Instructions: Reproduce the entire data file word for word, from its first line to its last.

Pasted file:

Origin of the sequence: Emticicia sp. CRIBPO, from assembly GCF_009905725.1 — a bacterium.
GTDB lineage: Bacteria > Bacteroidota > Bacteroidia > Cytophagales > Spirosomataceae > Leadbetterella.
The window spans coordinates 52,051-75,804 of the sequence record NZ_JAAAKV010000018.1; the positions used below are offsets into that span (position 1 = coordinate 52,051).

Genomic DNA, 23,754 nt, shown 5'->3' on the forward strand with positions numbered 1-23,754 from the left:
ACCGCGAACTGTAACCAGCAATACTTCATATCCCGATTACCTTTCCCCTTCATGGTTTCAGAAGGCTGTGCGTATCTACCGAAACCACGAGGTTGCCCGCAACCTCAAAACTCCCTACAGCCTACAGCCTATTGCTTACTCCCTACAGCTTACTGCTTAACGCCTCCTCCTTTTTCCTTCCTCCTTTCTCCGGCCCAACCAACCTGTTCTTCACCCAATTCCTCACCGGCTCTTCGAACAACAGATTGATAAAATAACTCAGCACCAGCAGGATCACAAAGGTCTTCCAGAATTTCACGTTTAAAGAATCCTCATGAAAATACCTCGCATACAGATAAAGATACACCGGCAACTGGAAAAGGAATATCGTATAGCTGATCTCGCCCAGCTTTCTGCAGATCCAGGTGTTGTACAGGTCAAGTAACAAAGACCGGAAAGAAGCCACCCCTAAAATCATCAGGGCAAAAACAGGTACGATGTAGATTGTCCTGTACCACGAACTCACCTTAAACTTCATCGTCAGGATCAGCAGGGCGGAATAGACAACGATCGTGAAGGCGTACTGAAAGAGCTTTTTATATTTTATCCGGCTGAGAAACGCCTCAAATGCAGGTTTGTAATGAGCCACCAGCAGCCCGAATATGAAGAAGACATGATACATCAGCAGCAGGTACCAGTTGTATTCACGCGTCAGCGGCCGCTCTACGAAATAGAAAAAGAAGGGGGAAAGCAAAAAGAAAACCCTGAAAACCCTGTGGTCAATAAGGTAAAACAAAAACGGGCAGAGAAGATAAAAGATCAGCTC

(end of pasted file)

Origin of the sequence: Emticicia sp. CRIBPO, from assembly GCF_009905725.1 — a bacterium.
GTDB lineage: Bacteria > Bacteroidota > Bacteroidia > Cytophagales > Spirosomataceae > Leadbetterella.
The window spans coordinates 52,051-75,804 of the sequence record NZ_JAAAKV010000018.1; the positions used below are offsets into that span (position 1 = coordinate 52,051).

Genomic DNA, 23,754 nt, shown 5'->3' on the forward strand with positions numbered 1-23,754 from the left:
ACCGCGAACTGTAACCAGCAATACTTCATATCCCGATTACCTTTCCCCTTCATGGTTTCAGAAGGCTGTGCGTATCTACCGAAACCACGAGGTTGCCCGCAACCTCAAAACTCCCTACAGCCTACAGCCTATTGCTTACTCCCTACAGCTTACTGCTTAACGCCTCCTCCTTTTTCCTTCCTCCTTTCTCCGGCCCAACCAACCTGTTCTTCACCCAATTCCTCACCGGCTCTTCGAACAACAGATTGATAAAATAACTCAGCACCAGCAGGATCACAAAGGTCTTCCAGAATTTCACGTTTAAAGAATCCTCATGAAAATACCTCGCATACAGATAAAGATACACCGGCAACTGGAAAAGGAATATCGTATAGCTGATCTCGCCCAGCTTTCTGCAGATCCAGGTGTTGTACAGGTCAAGTAACAAAGACCGGAAAGAAGCCACCCCTAAAATCATCAGGGCAAAAACAGGTACGATGTAGATTGTCCTGTACCACGAACTCACCTTAAACTTCATCGTCAGGATCAGCAGGGCGGAATAGACAACGATCGTGAAGGCGTACTGAAAGAGCTTTTTATATTTTATCCGGCTGAGAAACGCCTCAAATGCAGGTTTGTAATGAGCCACCAGCAGCCCGAATATGAAGAAGACATGATACATCAGCAGCAGGTACCAGTTGTATTCACGCGTCAGCGGCCGCTCTACGAAATAGAAAAAGAAGGGGGAAAGCAAAAAGAAAACCCTGAAAACCCTGTGGTCAATAAGGTAAAACAAAAACGGGCAGAGAAGATAAAAGATCAGCTC